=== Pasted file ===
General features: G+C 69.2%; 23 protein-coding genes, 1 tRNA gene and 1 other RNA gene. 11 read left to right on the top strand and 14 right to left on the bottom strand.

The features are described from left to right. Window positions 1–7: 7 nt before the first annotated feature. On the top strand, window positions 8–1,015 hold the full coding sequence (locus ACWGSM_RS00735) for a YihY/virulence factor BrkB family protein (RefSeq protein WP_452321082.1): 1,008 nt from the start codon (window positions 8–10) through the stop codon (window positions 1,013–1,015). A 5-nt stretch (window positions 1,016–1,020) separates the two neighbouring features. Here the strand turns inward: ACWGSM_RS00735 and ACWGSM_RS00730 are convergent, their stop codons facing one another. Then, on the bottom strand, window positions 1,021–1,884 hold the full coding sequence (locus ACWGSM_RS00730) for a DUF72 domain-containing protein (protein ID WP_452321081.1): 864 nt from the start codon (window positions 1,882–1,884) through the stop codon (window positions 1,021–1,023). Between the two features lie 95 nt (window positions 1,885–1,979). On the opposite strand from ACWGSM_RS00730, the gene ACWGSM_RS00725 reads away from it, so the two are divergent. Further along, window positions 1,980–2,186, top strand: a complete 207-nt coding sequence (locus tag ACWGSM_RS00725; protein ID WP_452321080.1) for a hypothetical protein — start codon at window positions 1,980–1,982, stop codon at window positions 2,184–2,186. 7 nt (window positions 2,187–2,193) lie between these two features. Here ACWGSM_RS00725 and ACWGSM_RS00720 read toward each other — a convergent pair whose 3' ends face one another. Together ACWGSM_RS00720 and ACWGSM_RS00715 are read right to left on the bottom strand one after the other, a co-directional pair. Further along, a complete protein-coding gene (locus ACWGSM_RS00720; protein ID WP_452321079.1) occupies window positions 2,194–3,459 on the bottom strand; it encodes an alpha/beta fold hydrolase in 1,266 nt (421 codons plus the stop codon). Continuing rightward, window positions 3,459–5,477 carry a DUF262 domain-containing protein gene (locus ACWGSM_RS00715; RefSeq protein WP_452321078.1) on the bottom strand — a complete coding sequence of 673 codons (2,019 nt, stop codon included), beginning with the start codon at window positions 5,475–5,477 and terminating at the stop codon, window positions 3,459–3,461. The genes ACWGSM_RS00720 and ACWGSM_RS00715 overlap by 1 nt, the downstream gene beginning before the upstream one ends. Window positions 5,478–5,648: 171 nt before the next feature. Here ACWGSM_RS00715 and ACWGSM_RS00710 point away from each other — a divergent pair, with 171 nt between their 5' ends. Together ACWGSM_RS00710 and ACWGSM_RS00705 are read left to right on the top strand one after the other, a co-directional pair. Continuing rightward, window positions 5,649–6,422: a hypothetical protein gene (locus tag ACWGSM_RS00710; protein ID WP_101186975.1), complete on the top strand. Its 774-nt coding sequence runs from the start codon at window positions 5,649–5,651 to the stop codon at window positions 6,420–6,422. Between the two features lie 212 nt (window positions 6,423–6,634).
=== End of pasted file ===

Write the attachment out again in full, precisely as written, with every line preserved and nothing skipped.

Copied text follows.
General features: G+C 69.2%; 23 protein-coding genes, 1 tRNA gene and 1 other RNA gene. 11 read left to right on the top strand and 14 right to left on the bottom strand.

The features are described from left to right. Window positions 1–7: 7 nt before the first annotated feature. On the top strand, window positions 8–1,015 hold the full coding sequence (locus ACWGSM_RS00735) for a YihY/virulence factor BrkB family protein (RefSeq protein WP_452321082.1): 1,008 nt from the start codon (window positions 8–10) through the stop codon (window positions 1,013–1,015). A 5-nt stretch (window positions 1,016–1,020) separates the two neighbouring features. Here the strand turns inward: ACWGSM_RS00735 and ACWGSM_RS00730 are convergent, their stop codons facing one another. Then, on the bottom strand, window positions 1,021–1,884 hold the full coding sequence (locus ACWGSM_RS00730) for a DUF72 domain-containing protein (protein ID WP_452321081.1): 864 nt from the start codon (window positions 1,882–1,884) through the stop codon (window positions 1,021–1,023). Between the two features lie 95 nt (window positions 1,885–1,979). On the opposite strand from ACWGSM_RS00730, the gene ACWGSM_RS00725 reads away from it, so the two are divergent. Further along, window positions 1,980–2,186, top strand: a complete 207-nt coding sequence (locus tag ACWGSM_RS00725; protein ID WP_452321080.1) for a hypothetical protein — start codon at window positions 1,980–1,982, stop codon at window positions 2,184–2,186. 7 nt (window positions 2,187–2,193) lie between these two features. Here ACWGSM_RS00725 and ACWGSM_RS00720 read toward each other — a convergent pair whose 3' ends face one another. Together ACWGSM_RS00720 and ACWGSM_RS00715 are read right to left on the bottom strand one after the other, a co-directional pair. Further along, a complete protein-coding gene (locus ACWGSM_RS00720; protein ID WP_452321079.1) occupies window positions 2,194–3,459 on the bottom strand; it encodes an alpha/beta fold hydrolase in 1,266 nt (421 codons plus the stop codon). Continuing rightward, window positions 3,459–5,477 carry a DUF262 domain-containing protein gene (locus ACWGSM_RS00715; RefSeq protein WP_452321078.1) on the bottom strand — a complete coding sequence of 673 codons (2,019 nt, stop codon included), beginning with the start codon at window positions 5,475–5,477 and terminating at the stop codon, window positions 3,459–3,461. The genes ACWGSM_RS00720 and ACWGSM_RS00715 overlap by 1 nt, the downstream gene beginning before the upstream one ends. Window positions 5,478–5,648: 171 nt before the next feature. Here ACWGSM_RS00715 and ACWGSM_RS00710 point away from each other — a divergent pair, with 171 nt between their 5' ends. Together ACWGSM_RS00710 and ACWGSM_RS00705 are read left to right on the top strand one after the other, a co-directional pair. Continuing rightward, window positions 5,649–6,422: a hypothetical protein gene (locus tag ACWGSM_RS00710; protein ID WP_101186975.1), complete on the top strand. Its 774-nt coding sequence runs from the start codon at window positions 5,649–5,651 to the stop codon at window positions 6,420–6,422. Between the two features lie 212 nt (window positions 6,423–6,634).